The new Apple patent describes the various ways in which the iPhone can use cellular signals, Wi-Fi and even other nearby devices to send emergency distress beacons. There are several ways the battery lasts until the rescue arrives.
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Existing iPhone can alert authorities on command,. But Apple hopes to design a new way to help users in areas with unstable smartphone signals. A new emergency power-saving mode (EPSM) will be able to broadcast distress signals in a number of different ways, while minimizing power consumption to maintain normal equipment operation until the rescue arrives.
‘Mobile electronic devices may take the form of smart phones or tablets that a user typically carries,’ begins Apple in US Patent No 20200015169, ‘Enhanced Emergency Beacon Sending Procedure’.
Apple Patent Description
Apple wants its program to be as universal as possible. The company hopes that the program can be applied to various devices. Among them, it mentions portable PlayStation, smart glasses and Android phones. In the document, Apple refers to these devices collectively as ‘User Equipment’ (UE).
The Apple patent document continues: ‘UE may be configured to broadcast an emergency beacon in response to user input. For example, a user may become lost or injured while hiking and may use an emergency beacon broadcast feature to notify other users or base stations in the area… and as described in greater detail below, the emergency beacon broadcast feature may operate as an off-grid radio service (OGRS) when the UE does not have an active connection to a base station or other wireless access point.’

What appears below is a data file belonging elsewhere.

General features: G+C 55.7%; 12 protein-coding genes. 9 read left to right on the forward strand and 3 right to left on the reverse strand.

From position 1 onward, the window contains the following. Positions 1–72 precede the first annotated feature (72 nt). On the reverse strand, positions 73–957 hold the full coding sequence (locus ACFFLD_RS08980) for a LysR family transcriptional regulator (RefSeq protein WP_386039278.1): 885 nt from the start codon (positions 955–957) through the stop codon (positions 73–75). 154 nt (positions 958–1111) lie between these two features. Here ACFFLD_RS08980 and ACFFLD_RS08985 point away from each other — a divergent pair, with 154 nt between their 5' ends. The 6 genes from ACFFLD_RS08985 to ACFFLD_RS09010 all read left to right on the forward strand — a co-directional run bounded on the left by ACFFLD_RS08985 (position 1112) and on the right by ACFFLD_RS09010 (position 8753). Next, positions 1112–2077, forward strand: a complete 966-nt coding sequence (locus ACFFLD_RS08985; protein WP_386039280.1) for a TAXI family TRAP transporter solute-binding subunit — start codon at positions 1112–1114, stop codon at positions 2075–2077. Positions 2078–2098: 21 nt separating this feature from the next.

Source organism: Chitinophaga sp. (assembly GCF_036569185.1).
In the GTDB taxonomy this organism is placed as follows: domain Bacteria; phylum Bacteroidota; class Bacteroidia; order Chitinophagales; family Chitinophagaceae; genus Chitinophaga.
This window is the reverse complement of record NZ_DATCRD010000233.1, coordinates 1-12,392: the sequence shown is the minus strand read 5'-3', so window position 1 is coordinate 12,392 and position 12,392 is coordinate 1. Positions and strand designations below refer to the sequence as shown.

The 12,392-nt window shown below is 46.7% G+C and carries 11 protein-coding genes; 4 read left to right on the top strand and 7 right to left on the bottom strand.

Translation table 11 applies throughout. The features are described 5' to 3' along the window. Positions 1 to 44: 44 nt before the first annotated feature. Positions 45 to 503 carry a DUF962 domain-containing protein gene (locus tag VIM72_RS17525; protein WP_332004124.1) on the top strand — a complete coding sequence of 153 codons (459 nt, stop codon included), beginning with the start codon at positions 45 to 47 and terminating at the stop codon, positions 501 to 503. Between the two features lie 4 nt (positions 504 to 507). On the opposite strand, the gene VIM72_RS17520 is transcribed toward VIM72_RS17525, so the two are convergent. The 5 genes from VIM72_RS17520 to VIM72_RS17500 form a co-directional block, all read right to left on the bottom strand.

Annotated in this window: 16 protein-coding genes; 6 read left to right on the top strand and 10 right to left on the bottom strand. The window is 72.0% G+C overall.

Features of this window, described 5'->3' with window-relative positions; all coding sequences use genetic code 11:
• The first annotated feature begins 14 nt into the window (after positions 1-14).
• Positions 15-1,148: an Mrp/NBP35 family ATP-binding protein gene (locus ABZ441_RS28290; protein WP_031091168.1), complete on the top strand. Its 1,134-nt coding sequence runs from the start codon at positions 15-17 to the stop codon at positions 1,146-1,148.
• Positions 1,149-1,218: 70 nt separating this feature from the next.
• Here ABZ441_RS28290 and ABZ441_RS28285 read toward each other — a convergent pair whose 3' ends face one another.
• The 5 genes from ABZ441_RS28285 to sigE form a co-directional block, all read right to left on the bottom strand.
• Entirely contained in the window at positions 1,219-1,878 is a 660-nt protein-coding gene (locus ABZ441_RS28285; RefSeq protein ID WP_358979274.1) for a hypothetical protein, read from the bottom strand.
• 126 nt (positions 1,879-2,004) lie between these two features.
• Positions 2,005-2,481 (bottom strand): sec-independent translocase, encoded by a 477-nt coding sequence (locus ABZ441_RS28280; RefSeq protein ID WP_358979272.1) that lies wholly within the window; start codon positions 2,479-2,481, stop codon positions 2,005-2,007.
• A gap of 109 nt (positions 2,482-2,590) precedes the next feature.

According to the Apple patent description, there are roughly two elements in the program, the first being energy saving. Users can choose to turn on the emergency energy saving mode manually. Plus, they can pre-select the emergency energy saving mode when the battery level is lower than a certain level. So the device continuously broadcasts the beacon for help. The second part is how to broadcast emergency signals. This includes trying to find and use nearby cellular services or local Wi-Fi networks.